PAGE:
What If the Principle of Induction Is Normative? Formal Learning Theory and Hume’s Problem

International Studies in the Philosophy of Science 24 (2):171-185 (2010)
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Abstract

This article argues that a successful answer to Hume's problem of induction can be developed from a sub-genre of philosophy of science known as formal learning theory. One of the central concepts of formal learning theory is logical reliability: roughly, a method is logically reliable when it is assured of eventually settling on the truth for every sequence of data that is possible given what we know. I show that the principle of induction (PI) is necessary and sufficient for logical reliability in what I call simple enumerative induction. This answer to Hume's problem rests on interpreting PI as a normative claim justified by a non-empirical epistemic means-ends argument. In such an argument, a rule of inference is shown by mathematical or logical proof to promote a specified epistemic end. Since the proof concerning PI and logical reliability is not based on inductive reasoning, this argument avoids the circularity that Hume argued was inherent in any attempt to justify PI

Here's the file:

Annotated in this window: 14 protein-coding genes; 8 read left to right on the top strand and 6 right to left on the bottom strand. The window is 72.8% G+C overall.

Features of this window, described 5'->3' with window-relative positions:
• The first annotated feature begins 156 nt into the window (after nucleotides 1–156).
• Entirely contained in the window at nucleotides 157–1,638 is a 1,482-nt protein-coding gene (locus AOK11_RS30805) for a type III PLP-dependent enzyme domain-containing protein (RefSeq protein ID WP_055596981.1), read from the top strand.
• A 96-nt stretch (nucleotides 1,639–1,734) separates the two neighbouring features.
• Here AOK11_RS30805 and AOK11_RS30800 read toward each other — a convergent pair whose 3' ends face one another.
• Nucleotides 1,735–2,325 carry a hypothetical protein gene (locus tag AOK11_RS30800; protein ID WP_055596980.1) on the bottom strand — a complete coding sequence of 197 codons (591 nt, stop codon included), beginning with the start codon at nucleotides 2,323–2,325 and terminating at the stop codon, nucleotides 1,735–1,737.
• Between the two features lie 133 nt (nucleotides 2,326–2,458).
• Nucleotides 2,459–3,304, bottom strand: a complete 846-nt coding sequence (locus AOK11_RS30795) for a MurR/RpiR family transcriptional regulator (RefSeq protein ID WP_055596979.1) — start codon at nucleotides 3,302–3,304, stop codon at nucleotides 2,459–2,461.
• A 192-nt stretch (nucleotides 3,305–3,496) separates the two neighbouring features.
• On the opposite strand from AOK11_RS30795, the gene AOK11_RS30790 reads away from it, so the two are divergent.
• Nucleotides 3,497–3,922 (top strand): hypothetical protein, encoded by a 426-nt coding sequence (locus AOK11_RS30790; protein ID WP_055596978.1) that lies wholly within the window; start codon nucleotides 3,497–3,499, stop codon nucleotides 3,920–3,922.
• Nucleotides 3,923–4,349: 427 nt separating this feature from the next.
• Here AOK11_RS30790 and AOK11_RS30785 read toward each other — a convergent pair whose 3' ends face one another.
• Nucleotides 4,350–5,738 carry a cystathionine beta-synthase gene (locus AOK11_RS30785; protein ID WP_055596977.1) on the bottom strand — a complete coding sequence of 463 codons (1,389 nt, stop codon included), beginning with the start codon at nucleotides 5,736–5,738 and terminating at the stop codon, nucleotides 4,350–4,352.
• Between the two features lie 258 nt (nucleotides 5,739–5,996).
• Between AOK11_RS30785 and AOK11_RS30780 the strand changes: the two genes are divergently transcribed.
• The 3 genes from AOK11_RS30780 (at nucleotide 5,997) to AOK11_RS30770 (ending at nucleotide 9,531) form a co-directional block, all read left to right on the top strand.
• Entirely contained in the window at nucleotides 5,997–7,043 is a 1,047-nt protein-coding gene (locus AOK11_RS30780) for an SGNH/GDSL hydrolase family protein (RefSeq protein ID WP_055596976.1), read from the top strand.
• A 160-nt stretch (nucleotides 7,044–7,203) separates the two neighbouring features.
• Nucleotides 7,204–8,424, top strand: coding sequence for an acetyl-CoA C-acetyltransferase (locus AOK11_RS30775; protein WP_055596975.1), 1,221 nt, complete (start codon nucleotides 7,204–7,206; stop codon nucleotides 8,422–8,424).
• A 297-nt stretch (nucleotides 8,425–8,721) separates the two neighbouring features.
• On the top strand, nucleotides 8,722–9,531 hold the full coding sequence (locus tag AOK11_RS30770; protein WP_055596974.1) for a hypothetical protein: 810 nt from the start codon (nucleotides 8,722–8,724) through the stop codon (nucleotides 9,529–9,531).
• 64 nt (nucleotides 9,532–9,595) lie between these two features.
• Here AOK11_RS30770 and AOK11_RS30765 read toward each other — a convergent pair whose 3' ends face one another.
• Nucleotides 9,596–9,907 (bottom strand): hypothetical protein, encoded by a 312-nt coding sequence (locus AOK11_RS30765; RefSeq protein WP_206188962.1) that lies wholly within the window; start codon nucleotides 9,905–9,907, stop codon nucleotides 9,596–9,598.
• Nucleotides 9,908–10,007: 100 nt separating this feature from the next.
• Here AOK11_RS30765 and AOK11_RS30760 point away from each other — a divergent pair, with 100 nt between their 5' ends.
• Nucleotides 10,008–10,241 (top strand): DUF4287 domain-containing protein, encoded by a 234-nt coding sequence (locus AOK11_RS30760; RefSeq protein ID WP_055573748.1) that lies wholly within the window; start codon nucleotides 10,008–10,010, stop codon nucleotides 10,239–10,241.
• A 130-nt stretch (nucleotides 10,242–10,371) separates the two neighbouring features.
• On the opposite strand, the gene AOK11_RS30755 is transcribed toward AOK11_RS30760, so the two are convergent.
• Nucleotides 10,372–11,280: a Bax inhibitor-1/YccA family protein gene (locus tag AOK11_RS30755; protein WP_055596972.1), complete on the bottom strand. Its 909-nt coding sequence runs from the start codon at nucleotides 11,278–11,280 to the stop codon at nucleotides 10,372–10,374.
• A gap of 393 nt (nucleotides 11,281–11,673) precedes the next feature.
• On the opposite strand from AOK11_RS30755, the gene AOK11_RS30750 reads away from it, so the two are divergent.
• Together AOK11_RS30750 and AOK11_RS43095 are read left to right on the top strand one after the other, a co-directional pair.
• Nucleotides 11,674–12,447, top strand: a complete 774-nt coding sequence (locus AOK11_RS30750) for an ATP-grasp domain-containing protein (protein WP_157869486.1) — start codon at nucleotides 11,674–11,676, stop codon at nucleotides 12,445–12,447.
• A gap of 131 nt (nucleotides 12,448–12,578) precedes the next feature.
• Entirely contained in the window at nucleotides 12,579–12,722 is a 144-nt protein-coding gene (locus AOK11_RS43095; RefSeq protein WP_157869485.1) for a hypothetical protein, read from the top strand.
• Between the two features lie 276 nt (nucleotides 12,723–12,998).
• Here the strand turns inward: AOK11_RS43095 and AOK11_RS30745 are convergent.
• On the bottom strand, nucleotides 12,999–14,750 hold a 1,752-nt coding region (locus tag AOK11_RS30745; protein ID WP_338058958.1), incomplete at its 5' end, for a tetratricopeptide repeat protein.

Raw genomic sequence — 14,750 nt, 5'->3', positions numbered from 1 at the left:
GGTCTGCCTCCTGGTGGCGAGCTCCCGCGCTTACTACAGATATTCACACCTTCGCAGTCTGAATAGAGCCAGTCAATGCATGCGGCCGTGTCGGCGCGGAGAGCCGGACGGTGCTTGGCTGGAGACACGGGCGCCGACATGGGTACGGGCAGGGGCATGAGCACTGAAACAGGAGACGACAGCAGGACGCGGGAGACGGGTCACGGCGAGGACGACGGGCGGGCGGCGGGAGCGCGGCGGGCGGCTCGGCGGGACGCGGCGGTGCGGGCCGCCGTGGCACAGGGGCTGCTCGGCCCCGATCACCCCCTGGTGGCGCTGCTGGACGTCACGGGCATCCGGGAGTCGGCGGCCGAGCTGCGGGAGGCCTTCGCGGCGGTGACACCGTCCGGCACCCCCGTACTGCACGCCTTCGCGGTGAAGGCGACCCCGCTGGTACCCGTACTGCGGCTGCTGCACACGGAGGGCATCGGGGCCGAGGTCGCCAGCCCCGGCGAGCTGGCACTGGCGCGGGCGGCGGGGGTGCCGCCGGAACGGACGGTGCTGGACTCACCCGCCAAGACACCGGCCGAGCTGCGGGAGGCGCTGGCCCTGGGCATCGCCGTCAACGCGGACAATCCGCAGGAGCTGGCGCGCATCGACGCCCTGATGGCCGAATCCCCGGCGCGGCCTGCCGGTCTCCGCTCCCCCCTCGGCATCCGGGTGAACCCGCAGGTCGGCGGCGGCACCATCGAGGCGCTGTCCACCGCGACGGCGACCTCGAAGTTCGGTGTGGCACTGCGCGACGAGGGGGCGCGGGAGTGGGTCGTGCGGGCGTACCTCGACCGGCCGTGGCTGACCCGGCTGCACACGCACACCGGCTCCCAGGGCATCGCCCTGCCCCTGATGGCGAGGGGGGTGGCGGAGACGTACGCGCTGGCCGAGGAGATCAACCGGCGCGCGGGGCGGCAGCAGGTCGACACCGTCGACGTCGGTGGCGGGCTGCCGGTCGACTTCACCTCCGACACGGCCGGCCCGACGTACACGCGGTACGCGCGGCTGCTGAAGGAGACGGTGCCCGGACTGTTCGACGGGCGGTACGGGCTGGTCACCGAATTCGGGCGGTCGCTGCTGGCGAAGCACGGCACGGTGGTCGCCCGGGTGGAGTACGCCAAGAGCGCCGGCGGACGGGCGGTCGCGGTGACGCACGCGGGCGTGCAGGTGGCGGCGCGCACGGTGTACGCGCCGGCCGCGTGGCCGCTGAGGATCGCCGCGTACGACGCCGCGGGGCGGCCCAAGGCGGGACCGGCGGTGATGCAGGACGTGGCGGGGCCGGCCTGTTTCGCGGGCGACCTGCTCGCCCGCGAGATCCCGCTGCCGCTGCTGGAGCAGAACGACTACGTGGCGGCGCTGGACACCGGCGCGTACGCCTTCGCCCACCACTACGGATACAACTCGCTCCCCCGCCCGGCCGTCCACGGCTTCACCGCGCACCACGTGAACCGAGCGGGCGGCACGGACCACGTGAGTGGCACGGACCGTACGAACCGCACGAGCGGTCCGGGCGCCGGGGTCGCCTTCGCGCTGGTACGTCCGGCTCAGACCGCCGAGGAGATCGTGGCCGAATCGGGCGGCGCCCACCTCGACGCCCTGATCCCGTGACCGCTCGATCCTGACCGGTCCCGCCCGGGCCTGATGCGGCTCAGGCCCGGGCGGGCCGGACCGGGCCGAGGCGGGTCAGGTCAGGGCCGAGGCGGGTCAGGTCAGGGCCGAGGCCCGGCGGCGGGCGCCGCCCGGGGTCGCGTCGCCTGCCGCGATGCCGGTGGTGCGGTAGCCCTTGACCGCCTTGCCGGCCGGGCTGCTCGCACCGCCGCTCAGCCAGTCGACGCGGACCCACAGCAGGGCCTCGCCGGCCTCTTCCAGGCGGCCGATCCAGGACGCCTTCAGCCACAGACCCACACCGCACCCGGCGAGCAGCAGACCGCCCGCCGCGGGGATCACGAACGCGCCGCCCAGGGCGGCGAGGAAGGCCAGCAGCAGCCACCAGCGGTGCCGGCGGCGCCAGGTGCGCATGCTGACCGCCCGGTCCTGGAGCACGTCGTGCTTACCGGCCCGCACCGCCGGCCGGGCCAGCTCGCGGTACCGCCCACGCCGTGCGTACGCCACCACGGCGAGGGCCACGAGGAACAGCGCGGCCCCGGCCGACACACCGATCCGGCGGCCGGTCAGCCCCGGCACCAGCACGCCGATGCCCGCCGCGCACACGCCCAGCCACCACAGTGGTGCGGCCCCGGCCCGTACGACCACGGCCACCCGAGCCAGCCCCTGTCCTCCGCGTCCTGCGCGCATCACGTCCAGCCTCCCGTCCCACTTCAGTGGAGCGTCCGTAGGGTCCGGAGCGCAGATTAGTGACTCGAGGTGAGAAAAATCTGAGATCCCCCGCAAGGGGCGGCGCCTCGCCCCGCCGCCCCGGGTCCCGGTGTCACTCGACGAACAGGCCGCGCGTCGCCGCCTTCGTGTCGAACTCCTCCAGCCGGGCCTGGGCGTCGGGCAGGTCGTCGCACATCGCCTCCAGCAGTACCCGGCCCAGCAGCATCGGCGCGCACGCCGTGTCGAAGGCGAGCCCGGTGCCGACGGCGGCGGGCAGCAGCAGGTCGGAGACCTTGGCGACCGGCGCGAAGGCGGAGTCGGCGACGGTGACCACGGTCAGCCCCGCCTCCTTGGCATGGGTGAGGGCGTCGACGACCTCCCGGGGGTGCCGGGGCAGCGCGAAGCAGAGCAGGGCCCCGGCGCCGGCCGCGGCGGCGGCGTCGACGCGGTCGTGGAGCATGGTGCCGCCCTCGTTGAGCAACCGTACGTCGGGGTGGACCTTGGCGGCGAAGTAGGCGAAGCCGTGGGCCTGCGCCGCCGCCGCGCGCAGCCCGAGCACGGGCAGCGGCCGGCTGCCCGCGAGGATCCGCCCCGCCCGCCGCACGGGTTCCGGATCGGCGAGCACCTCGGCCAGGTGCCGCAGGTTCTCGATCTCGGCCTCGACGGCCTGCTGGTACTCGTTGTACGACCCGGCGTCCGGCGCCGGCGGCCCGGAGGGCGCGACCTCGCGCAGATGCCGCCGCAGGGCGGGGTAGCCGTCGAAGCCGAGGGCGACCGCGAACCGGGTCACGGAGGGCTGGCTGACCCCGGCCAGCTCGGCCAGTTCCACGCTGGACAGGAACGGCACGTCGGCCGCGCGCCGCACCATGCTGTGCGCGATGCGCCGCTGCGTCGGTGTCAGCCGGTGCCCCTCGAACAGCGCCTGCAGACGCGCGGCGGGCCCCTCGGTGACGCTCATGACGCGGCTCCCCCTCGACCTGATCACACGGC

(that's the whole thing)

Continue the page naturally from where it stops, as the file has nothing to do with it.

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Citations of this work

The problem of induction.John Vickers - 2008 - Stanford Encyclopedia of Philosophy.
Formal learning theory.Oliver Schulte - 2008 - Stanford Encyclopedia of Philosophy.
No Answer to Hume.Colin Howson - 2011 - International Studies in the Philosophy of Science 25 (3):279 - 284.
Hume’s theorem.Colin Howson - 2013 - Studies in History and Philosophy of Science Part A 44 (3):339-346.

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References found in this work

Fact, Fiction, and Forecast.Nelson Goodman - 1973 - Cambridge: Harvard University Press.
A treatise of human nature.David Hume & A. D. Lindsay - 1977 - New York: Dutton. Edited by L. A. Selby-Bigge & P. H. Nidditch.
Knowledge in a social world.Alvin I. Goldman - 1991 - New York: Oxford University Press.

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